September 5, 2015

Parasuramesvara Temple - Bhubaneswar

Site Name: Parasuramesvara Temple 
Site Type: Hindu ancient temple
Location:   Bhubaneswar city, Odisha state, India
Highlights: An earlier temple architecture that belongs to the 7th century CE
Nearest Railway Station: Bhubaneswar
Nearest Airport: Bhubaneswar
How to reach: Well connected by road, rail and air
Hotel: There are many options across the city
Restaurants: Varieties of options

Bhubaneswar, which is the capital city of Odisha (formerly Orissa) state of India, is called as 'the City of Temples'. It once had around 3000 temples and even today hundreds of temples are located in every nook and corner of this heritage rich city. The city is called as Ekamara Kshetra as it has so many Shiva temples. Let us explore one of the most beautiful and popular temples of Bhubaneswar, Parasuramesvara Temple.

Location:

Parasuramesvara temple is located on the left side of the Kedara Gauri road leading from Bindu Sagar lake to Kedara Gouri temple.

Introduction:

If you claim that you have visited Odisha or Bhubaneswar without being to Parasuramesvara temple, I would laugh at you. Your visit to Bhubaneswar would be incomplete without visiting this strikingly beautiful temple.

The temple is an example for earlier temple architecture in Bhubaneswar. This Shiva temple is one of the oldest temples of the city. It was built by the Sailobhavas in the first half of the 7th century CE. The Sailobhavas are not known much in the history. Let me give a brief overview about this dynasty.

The Sailobhavas ruled over the coastal region of Orissa in the 6th and 7th century CE. Their kingdom was called as Kangoda Mandala. The first ruler was Pulindasena and the last greatest ruler of the dynasty was Dharmaraja. Their rule ended in 736 CE after the Bhaumakaras raised in the coastal Orissa. The Kings of Sailobhavas were the devotees of Lord Shiva. 


Architecture and Temple Layout:

Main Shrine:

Parasuramesvara temple is a living temple which enshrines Shiva Linga idol. The vimana is of rekha order and the Jagamohana is flat roofed with a clerestory. The style is unique as it belongs to early Kalingan architecture style. 

The temple is triratha on plan and triangabada in elevation. 



Doorjamb:

The west facing temple has two entrances. The main entrances has two dwara palas relief images. The image to the right side of the entrance is unique. The guardian appears in the form of Shiva with Trishul in his arm and serpent on his neck. We cannot have Shiva as the guardian for his own temple. So, I assume he is a dwara pala who resembles Shiva. It appears to be unique. At the top of the entrance, the relief image of Gaja Lakshmi flanked by two elephants are found.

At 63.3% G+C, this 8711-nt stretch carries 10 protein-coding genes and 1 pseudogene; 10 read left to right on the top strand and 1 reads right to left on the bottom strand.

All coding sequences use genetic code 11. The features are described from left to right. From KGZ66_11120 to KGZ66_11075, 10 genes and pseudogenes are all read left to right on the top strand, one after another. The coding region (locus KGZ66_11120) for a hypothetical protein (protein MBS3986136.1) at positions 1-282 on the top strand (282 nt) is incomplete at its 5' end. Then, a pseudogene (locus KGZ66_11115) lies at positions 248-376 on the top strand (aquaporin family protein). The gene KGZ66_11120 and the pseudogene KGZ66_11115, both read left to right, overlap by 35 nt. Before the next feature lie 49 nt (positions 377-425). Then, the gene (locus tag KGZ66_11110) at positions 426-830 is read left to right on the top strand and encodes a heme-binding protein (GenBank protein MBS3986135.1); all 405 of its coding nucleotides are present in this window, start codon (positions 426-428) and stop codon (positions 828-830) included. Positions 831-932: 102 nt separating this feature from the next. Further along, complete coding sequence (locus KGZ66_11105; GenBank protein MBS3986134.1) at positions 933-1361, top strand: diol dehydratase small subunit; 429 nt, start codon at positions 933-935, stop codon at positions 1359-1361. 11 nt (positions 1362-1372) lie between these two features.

The south facing entrance has more beautiful relief images. Apart from the beautiful dwara palas sculptures, the images of Nayikas, few Mithuna images, lions and different decorations are also found at the doorjamb. The top portion has the image of Ganesha flanked by Ganas.



Vimana:

The vimana is of rekha order and has many beautiful carvings. The main attraction of the vimana is the sculpture of Ravan carrying Kailash where Parvati is seen embracing Shiva out of fear, who are flanked by Ganesha, Kartikeya, a Goddess (Kali?), a skeleton image (who is this?) and few Ganas. Above that the relief image of Nataraja is found. In addition, there are few images of Ganesha, lions and various styles of designs are also found in the Vimana.

Jagamohana:

The Jagamohana of the temple is unique in style. Instead of being a stepped pyramidal tower called as Pidha deula as found in most of the other temples in Bhubaneswar, it has a terraced roof in two stages. It is rectangular in shape with a clerestory. The style is unique as it belongs to early Kalingan architecture style. 


Niche Images:

The exterior walls of the temple has niches which are surrounded in all sides by intricately carved figures. Although there are many small and big niches are found, only two of them are found with the deities. In one niche, Ganesha, an extremely artistic sculpture, is found in the sitting posture with two lion figures at his feet. Another niche has Kartikeya with peacock as the Parsvadevta. 





Other Parts:

Although the interior is plain, the exterior walls of the temple as well as the vimana have a lot of sculptures, carvings and design in various sizes and styles  such as Dikpalas, Sapta Matas, Makara, decorative motifs like scroll works, hamsa, chaitya motifs, amours couples, Vajaramastaka, birds, mythological animals, Varaha, Ganesha, Nataraja, Ravana Anugraha Murti, Shiva-Parvati-Ganesha with Nandi and lion, various lion figures, elephants, battle scene, soldiers fighting wild animals, saints, Kalyana Sundara Murti (Shiva and Parvati getting married and are flanked by Vishnu, Brahma and other deities), Bhikshatana, Goddesses in various forms, eight armed Mahisasuramardhini, Shiva in various forms, etc. There is not even a single piece of stone which is not sculpted. 


This temple is believed to be the first temple in Bhubaneswar to have Sapta Matikas. The Sapta Matas flanked by Ganesha and Veerabhadra found on the exterior wall is a highlight of this temple. 

The temple does not have Nandi.

A Sahasra Linga idol is found in the prakara near the Sapta Matas' sculpture.


Legend:

As per the legend, Parasuram, the Avatar of Vishnu, performed penance towards Shiva in this site. He got the blessings of Shiva. Hence, the Lord got the name 'Parasuramesvara'.


History:

There are three inscriptions found in this temple which determine the age of the temple to the 7th century CE. It was built by the Sailobhavas Kings. 

In the 7th and 8th centuries CE, there were Devadasis dedicated to this temple. 

If you are an art lover, this temple is like a heaven for you. Never miss this great site!

Happy travelling!


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